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The World's First Recorded Opalized Pearls Discovered

The world's first recorded opalized pearls, relics of creatures in an ancient inland sea dating back 65 million years, have been unearthed by two miners in the South Australian outback.

Dr. Ben Grguric from the SA Museum, where the pearls have gone on display, said opal miners Dale Price and Tanja Burk were sorting through a spoil heap when they made the discovery.

"The miners pick out anything that glows with ultraviolet light because even a small chip of opal might be worth something if it's high quality with a high range of colors," Dr. Grguric. "It turns out these resembled pearls."

Opals formed when seas dried up and alkaline soil dissolved the silica in certain rocks, as well as bones and shells - and in this case, pearls.

"A lot of the opal fossils, including bones and shells, were formed during the cretaceous period, which was an era earlier than 65 million years ago and the age of the dinosaurs," Dr. Grguric said.

The pearls are still owned by Mr. Price and Ms. Burk, and are only on display for a short time at the SA Museum. "It's difficult to put a price on them, and from the point of view of a gem they're not particularly valuable," Dr. Grguric said.

"But from a scientific view, you'd argue they were priceless." He said there were a lot of shell fossils in the Coober Pedy region, and those with a sharp eye may come across more opalized pearls in the future.

I'm definitely keen to see some more of these pieces unearthed!

Now, the Good News

Last week, I sent out a client letter about Alrosa and the current government sanctions against Russian diamonds.  Read it here.

Today, I received notice from GIA (Gemological Institute of America) that the body will soon offer GIA Source Verify, a geographical origin notation for natural, mined diamonds that will be included on the GIA diamond reports we all use. GIA will also identify lab-grown diamonds.

Several of you have written or called about the diamond situation.  You wanted to know whether lab-grown diamonds are a good alternative to buying sanctioned material.   Indeed, lab-grown diamonds represent one way to buy knowing that the gem has not come from Russian mines or underserved mining communities.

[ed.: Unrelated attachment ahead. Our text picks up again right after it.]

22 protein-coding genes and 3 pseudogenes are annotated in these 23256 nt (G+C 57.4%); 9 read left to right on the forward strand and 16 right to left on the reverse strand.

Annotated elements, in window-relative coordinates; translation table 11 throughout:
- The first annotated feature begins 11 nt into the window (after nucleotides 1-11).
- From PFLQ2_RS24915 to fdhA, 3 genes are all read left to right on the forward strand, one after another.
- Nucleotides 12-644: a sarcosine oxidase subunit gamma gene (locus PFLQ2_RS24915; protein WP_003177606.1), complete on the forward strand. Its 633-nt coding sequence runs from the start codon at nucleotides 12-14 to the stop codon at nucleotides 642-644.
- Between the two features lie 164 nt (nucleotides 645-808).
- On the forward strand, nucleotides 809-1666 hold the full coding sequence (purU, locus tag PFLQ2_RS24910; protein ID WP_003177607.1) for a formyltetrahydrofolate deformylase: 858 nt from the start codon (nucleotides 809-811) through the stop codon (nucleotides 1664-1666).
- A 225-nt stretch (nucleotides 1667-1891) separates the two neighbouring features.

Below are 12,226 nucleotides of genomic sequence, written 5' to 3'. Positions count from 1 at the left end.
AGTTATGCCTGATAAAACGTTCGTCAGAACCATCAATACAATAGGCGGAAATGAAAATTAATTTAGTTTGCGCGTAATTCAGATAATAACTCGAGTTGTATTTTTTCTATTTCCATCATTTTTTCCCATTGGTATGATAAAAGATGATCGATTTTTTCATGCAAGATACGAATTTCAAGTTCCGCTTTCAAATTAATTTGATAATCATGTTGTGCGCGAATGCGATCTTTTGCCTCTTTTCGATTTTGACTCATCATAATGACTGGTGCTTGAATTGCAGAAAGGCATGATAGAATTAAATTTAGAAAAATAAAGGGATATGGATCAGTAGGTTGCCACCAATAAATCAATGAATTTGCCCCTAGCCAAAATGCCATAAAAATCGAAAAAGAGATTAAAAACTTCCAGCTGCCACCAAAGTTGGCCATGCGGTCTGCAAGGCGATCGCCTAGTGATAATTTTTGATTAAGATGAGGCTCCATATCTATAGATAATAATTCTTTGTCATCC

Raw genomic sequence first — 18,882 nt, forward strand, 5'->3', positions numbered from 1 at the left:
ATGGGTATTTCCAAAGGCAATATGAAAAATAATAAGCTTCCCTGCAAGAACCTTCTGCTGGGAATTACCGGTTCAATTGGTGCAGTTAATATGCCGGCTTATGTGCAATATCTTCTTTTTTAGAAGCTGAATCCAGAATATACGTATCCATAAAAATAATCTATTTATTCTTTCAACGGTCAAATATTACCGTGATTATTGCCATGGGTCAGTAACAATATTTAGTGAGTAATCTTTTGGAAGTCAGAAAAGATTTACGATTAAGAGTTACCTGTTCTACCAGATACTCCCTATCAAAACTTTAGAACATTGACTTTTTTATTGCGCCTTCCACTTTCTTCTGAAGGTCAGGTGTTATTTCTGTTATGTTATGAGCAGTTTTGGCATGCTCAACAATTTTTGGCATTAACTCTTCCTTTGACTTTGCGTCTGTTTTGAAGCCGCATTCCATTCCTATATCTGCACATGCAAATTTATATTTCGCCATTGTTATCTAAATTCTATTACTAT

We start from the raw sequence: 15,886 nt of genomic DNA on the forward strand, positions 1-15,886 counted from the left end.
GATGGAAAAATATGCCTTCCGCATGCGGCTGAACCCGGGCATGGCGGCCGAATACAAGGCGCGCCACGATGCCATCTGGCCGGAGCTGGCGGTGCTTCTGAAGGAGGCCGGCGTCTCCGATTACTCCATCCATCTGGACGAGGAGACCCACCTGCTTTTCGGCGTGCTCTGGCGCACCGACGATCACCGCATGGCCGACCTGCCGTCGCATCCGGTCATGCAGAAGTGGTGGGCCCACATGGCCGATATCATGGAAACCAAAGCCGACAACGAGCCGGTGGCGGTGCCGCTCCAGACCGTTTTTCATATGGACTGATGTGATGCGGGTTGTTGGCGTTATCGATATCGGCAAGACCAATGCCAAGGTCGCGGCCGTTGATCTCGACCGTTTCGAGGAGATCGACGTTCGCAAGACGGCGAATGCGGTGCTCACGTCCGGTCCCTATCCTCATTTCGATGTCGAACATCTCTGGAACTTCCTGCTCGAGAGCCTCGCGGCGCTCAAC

The other thing to consider is natural, mined diamonds recycled from vintage jewelry.  The market for vintage diamonds is continuing strong for lots of good reasons.  One, vintage diamonds are recycled, so no new mining, no conflict diamonds, no sanctions… just a beautiful old stone. The older stones are cut very differently than new material, so they glow rather than sparkle, although they do have a lot of life.

Old European Cut

I love them. So, if you are in the market, please let me know.  We can do some amazing work with the old, mined stones.  Stay tuned for my latest project with one.

Regards from the studio,


When a Diamond is not Just a Diamond

The bloody, brutal war in Ukraine caused the US government and its allies to ban the import of Russian diamonds. The jewelry industry fully supports this measure, but the sanction levied by the United States is porous because most Russian diamond material is sent to India for cutting and India is very friendly with the Russians.

Once diamonds are cut and released into the market, it becomes rather impossible to know their geographical origin. One large trading platform is suggesting the following:. “Buyers wishing to avoid polished diamonds sourced from Russian rough are encouraged to request the following statement on all invoices: “The polished diamonds herein invoiced are cut from rough mined in [country].” Alternatively, for polished of unknown rough sources: “To the best of our knowledge, the polished diamonds herein invoiced do not originate from Russian rough diamonds exported after April 1, 2022.”

That puts the responsibility back onto the dealer at the time of transaction but it’s a weak solution requiring trust and transparency all the way back down the chain. It’s a real problem. I’m going to try and source Canadian diamonds until the industry gets a better handle on this.

I attended a seminar about this last week. According to a report written by Hans Merket for the International Peace Information Service, “Alrosa is the largest diamond producing company in the world by volume. In 2021 it sold 45.5 million carats of diamonds worth USD 4.2 billion. Alrosa accounts for over 90% of Russia’s diamond production. Russia is the world’s largest diamond producing country, accounting for approximately one third of global supply. Alrosa’s main mining operations are located in the Republic of Sakha (Yakutia) and the Arkhangelsk region in the northwestern part of Russia. In addition, Alrosa has important activities in Africa, especially in Angola, the world’s fourth largest producer…”